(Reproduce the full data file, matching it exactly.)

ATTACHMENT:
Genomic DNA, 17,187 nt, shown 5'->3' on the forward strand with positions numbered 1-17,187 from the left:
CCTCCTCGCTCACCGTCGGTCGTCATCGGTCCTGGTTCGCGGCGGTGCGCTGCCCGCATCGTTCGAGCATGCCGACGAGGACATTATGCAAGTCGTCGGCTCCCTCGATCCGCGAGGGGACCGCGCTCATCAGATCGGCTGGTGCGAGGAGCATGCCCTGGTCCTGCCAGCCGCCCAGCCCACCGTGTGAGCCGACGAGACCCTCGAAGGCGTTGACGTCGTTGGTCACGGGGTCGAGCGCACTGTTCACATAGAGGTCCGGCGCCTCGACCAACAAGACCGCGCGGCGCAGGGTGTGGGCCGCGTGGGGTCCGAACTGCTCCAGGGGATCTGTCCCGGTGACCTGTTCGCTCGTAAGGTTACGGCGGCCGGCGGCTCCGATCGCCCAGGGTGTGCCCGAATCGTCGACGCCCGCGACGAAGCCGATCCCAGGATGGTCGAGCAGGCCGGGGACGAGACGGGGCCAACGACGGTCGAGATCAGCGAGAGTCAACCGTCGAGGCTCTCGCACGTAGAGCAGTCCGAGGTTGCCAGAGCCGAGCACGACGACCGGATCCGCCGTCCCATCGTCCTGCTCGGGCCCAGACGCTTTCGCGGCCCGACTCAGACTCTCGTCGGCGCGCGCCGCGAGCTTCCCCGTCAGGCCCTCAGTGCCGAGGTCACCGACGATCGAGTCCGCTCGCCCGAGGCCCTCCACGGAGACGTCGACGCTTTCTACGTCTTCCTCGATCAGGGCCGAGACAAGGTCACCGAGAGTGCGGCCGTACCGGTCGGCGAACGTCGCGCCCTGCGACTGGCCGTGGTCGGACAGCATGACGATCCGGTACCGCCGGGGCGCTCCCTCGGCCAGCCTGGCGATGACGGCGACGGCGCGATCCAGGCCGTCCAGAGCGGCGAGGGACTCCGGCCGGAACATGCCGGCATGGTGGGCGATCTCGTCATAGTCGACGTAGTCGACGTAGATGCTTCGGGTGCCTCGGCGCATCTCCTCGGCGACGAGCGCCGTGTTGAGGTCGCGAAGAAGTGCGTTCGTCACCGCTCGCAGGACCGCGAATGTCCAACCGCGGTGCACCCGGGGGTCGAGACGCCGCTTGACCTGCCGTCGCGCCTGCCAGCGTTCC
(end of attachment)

Genomic DNA, 17,187 nt, shown 5'->3' on the forward strand with positions numbered 1-17,187 from the left:
CCTCCTCGCTCACCGTCGGTCGTCATCGGTCCTGGTTCGCGGCGGTGCGCTGCCCGCATCGTTCGAGCATGCCGACGAGGACATTATGCAAGTCGTCGGCTCCCTCGATCCGCGAGGGGACCGCGCTCATCAGATCGGCTGGTGCGAGGAGCATGCCCTGGTCCTGCCAGCCGCCCAGCCCACCGTGTGAGCCGACGAGACCCTCGAAGGCGTTGACGTCGTTGGTCACGGGGTCGAGCGCACTGTTCACATAGAGGTCCGGCGCCTCGACCAACAAGACCGCGCGGCGCAGGGTGTGGGCCGCGTGGGGTCCGAACTGCTCCAGGGGATCTGTCCCGGTGACCTGTTCGCTCGTAAGGTTACGGCGGCCGGCGGCTCCGATCGCCCAGGGTGTGCCCGAATCGTCGACGCCCGCGACGAAGCCGATCCCAGGATGGTCGAGCAGGCCGGGGACGAGACGGGGCCAACGACGGTCGAGATCAGCGAGAGTCAACCGTCGAGGCTCTCGCACGTAGAGCAGTCCGAGGTTGCCAGAGCCGAGCACGACGACCGGATCCGCCGTCCCATCGTCCTGCTCGGGCCCAGACGCTTTCGCGGCCCGACTCAGACTCTCGTCGGCGCGCGCCGCGAGCTTCCCCGTCAGGCCCTCAGTGCCGAGGTCACCGACGATCGAGTCCGCTCGCCCGAGGCCCTCCACGGAGACGTCGACGCTTTCTACGTCTTCCTCGATCAGGGCCGAGACAAGGTCACCGAGAGTGCGGCCGTACCGGTCGGCGAACGTCGCGCCCTGCGACTGGCCGTGGTCGGACAGCATGACGATCCGGTACCGCCGGGGCGCTCCCTCGGCCAGCCTGGCGATGACGGCGACGGCGCGATCCAGGCCGTCCAGAGCGGCGAGGGACTCCGGCCGGAACATGCCGGCATGGTGGGCGATCTCGTCATAGTCGACGTAGTCGACGTAGATGCTTCGGGTGCCTCGGCGCATCTCCTCGGCGACGAGCGCCGTGTTGAGGTCGCGAAGAAGTGCGTTCGTCACCGCTCGCAGGACCGCGAATGTCCAACCGCGGTGCACCCGGGGGTCGAGACGCCGCTTGACCTGCCGTCGCGCCTGCCAGCGTTCC